Former GE CEO Jeff Immelt says he won't run Uber

Timeline: Uber's management crisis
Timeline: Uber's management crisis

Former General Electric chief Jeff Immelt is no longer in the running to be Uber's next CEO.

"I have decided not to pursue a leadership position at Uber," Immelt tweeted on Sunday. He said he has "immense respect" for the company and its founders.

Immelt was reportedly a top candidate for the job. He recently stepped down as GE (GE) chief executive, but remains chairman through the end of this year.

He decided Saturday to pull out because of problems with Uber's board, according to a source familiar with the matter.

Uber founder and former CEO Travis Kalanick is being sued by Benchmark, a venture capital firm that was an early Uber investor.

Kalanick resigned in June following months of PR crises and an investigation into the company's culture. But he remains on Uber's board.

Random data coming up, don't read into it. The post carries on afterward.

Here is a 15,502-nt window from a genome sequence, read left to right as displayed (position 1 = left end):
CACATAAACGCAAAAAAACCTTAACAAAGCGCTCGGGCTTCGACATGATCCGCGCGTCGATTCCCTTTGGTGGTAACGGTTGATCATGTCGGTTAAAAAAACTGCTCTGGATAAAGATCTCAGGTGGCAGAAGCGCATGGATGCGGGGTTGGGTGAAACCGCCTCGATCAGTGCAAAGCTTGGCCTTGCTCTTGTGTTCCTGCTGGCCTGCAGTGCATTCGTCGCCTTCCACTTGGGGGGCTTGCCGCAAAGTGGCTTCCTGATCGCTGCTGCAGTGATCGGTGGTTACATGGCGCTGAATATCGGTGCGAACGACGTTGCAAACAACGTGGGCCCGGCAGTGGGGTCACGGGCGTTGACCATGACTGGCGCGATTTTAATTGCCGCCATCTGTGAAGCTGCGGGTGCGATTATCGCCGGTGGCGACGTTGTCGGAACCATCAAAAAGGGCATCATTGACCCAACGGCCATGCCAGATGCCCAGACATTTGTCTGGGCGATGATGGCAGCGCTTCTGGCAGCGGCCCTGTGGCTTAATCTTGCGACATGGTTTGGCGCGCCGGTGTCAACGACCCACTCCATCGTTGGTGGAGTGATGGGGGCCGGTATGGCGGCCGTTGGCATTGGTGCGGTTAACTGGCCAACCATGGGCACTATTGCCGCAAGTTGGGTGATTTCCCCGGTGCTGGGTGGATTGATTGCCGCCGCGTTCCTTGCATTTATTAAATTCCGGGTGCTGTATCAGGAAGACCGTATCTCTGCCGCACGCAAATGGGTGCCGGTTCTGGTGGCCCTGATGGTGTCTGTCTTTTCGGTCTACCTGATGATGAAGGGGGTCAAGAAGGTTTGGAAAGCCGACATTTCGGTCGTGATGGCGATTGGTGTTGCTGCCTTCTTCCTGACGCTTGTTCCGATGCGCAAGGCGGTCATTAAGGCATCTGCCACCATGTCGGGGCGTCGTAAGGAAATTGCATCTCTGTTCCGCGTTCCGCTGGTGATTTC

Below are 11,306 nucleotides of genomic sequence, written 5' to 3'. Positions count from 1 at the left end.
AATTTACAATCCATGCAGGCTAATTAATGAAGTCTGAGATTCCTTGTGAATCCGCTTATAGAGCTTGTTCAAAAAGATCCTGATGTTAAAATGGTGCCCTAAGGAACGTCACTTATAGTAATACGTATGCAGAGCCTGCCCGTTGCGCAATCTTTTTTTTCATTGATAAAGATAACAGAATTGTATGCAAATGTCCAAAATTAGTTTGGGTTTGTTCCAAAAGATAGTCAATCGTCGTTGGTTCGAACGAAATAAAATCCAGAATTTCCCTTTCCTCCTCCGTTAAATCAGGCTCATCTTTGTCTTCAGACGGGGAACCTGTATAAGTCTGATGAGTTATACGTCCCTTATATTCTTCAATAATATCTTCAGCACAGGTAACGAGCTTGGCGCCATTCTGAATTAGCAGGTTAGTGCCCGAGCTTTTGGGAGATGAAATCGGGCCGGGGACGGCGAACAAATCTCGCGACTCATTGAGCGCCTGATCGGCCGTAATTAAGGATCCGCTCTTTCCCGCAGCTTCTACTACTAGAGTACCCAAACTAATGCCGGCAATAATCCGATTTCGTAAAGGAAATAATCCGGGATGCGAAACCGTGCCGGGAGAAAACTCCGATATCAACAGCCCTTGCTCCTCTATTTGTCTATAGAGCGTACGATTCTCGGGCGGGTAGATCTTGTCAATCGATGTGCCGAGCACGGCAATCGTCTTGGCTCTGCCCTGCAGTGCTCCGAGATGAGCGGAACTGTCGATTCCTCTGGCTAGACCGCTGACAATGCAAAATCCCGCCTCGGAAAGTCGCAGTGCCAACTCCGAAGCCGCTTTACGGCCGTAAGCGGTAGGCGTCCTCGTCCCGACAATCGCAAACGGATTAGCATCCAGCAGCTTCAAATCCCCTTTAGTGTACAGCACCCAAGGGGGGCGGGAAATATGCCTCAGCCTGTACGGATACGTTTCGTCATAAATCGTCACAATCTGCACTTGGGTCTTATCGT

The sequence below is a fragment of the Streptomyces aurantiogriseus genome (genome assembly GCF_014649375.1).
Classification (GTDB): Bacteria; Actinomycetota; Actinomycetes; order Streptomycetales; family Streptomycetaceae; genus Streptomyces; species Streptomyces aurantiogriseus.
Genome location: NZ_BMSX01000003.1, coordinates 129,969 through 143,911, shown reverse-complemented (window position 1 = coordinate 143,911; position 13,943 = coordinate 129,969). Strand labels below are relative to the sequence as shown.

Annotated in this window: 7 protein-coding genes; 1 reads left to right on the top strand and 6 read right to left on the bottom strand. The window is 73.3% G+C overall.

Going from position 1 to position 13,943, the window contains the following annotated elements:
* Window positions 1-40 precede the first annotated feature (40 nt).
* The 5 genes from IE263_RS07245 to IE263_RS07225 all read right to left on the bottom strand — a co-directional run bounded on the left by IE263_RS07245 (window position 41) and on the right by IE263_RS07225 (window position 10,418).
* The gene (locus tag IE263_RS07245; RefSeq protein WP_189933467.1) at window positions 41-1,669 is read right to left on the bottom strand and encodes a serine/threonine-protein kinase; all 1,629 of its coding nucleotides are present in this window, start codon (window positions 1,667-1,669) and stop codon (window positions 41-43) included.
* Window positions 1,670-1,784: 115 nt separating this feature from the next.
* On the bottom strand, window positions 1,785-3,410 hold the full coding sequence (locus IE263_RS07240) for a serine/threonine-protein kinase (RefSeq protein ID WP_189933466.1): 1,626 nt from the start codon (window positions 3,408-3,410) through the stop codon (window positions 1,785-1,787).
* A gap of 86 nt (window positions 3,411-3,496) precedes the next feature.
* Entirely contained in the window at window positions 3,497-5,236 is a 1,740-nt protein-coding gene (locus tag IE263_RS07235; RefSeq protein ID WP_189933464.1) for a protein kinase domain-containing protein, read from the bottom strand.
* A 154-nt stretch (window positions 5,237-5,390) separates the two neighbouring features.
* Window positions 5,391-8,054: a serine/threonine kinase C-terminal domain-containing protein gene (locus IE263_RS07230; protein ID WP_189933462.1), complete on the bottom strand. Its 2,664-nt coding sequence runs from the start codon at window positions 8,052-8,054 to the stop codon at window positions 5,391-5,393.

Benchmark has accused Kalanick of trying to "acquire the power to pack the Board to facilitate his desired re-appointment as Uber's CEO." It wants to force him off the board.

Kalanick has denied Benchmark's allegations. Other Uber investors have lashed out at Benchmark and tried to get the firm to forfeit its board seat.

The source said Immelt did not see a path to being able to do the job with a "completely dysfunctional" board and a "disruptive" investor like Benchmark.

Uber did not immediately respond to a request for comment.

The board still needs to come together to pick a CEO to turn the company around.

Hewlett Packard Enterprise (HPE) CEO Meg Whitman was also rumored to be a candidate. But she said last month that she would not lead the company, adding that "Uber has become a distraction" and that she was "fully committed" to Hewlett Packard.

"Uber's CEO will not be Meg Whitman," she added.

Benchmark, meanwhile, is reportedly still pushing for Whitman to get the job.

Related: Uber has gone 64 days without a CEO

In addition to a chief executive, Uber needs a CFO, COO, CMO and president. Other top executives, such as Uber's first employee and SVP of global operations, have also left the company recently.

--CNNMoney's Seth Fiegerman contributed to this story.

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